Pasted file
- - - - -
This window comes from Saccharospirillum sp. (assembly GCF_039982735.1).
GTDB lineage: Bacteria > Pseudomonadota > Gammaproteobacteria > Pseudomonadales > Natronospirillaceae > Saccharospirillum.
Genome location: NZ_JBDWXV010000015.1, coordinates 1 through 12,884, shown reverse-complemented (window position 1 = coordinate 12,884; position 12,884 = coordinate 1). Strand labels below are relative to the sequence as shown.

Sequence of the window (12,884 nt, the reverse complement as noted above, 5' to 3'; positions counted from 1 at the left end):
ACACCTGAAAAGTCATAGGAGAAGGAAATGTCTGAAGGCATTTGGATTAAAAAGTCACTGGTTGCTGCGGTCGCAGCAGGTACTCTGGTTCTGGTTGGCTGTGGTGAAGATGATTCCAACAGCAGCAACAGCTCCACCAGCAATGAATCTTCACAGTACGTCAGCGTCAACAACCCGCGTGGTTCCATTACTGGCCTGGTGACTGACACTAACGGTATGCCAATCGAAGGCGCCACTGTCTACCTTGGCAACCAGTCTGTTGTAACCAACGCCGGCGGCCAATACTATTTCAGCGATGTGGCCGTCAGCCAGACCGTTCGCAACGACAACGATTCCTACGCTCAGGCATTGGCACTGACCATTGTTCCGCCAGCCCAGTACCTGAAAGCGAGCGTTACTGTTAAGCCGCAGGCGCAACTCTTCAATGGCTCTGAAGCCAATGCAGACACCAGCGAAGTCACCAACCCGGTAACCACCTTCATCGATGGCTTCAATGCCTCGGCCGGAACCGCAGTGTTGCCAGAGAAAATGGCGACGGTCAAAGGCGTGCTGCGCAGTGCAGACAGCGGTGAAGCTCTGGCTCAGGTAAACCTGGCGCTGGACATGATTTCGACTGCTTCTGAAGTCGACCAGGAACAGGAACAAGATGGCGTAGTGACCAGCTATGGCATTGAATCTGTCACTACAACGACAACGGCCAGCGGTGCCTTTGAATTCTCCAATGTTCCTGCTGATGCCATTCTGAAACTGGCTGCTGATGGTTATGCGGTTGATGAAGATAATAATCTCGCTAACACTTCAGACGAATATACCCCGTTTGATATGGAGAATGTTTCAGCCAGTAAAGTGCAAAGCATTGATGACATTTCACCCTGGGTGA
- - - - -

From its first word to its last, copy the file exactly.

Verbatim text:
This window comes from Saccharospirillum sp. (assembly GCF_039982735.1).
GTDB lineage: Bacteria > Pseudomonadota > Gammaproteobacteria > Pseudomonadales > Natronospirillaceae > Saccharospirillum.
Genome location: NZ_JBDWXV010000015.1, coordinates 1 through 12,884, shown reverse-complemented (window position 1 = coordinate 12,884; position 12,884 = coordinate 1). Strand labels below are relative to the sequence as shown.

Sequence of the window (12,884 nt, the reverse complement as noted above, 5' to 3'; positions counted from 1 at the left end):
ACACCTGAAAAGTCATAGGAGAAGGAAATGTCTGAAGGCATTTGGATTAAAAAGTCACTGGTTGCTGCGGTCGCAGCAGGTACTCTGGTTCTGGTTGGCTGTGGTGAAGATGATTCCAACAGCAGCAACAGCTCCACCAGCAATGAATCTTCACAGTACGTCAGCGTCAACAACCCGCGTGGTTCCATTACTGGCCTGGTGACTGACACTAACGGTATGCCAATCGAAGGCGCCACTGTCTACCTTGGCAACCAGTCTGTTGTAACCAACGCCGGCGGCCAATACTATTTCAGCGATGTGGCCGTCAGCCAGACCGTTCGCAACGACAACGATTCCTACGCTCAGGCATTGGCACTGACCATTGTTCCGCCAGCCCAGTACCTGAAAGCGAGCGTTACTGTTAAGCCGCAGGCGCAACTCTTCAATGGCTCTGAAGCCAATGCAGACACCAGCGAAGTCACCAACCCGGTAACCACCTTCATCGATGGCTTCAATGCCTCGGCCGGAACCGCAGTGTTGCCAGAGAAAATGGCGACGGTCAAAGGCGTGCTGCGCAGTGCAGACAGCGGTGAAGCTCTGGCTCAGGTAAACCTGGCGCTGGACATGATTTCGACTGCTTCTGAAGTCGACCAGGAACAGGAACAAGATGGCGTAGTGACCAGCTATGGCATTGAATCTGTCACTACAACGACAACGGCCAGCGGTGCCTTTGAATTCTCCAATGTTCCTGCTGATGCCATTCTGAAACTGGCTGCTGATGGTTATGCGGTTGATGAAGATAATAATCTCGCTAACACTTCAGACGAATATACCCCGTTTGATATGGAGAATGTTTCAGCCAGTAAAGTGCAAAGCATTGATGACATTTCACCCTGGGTGA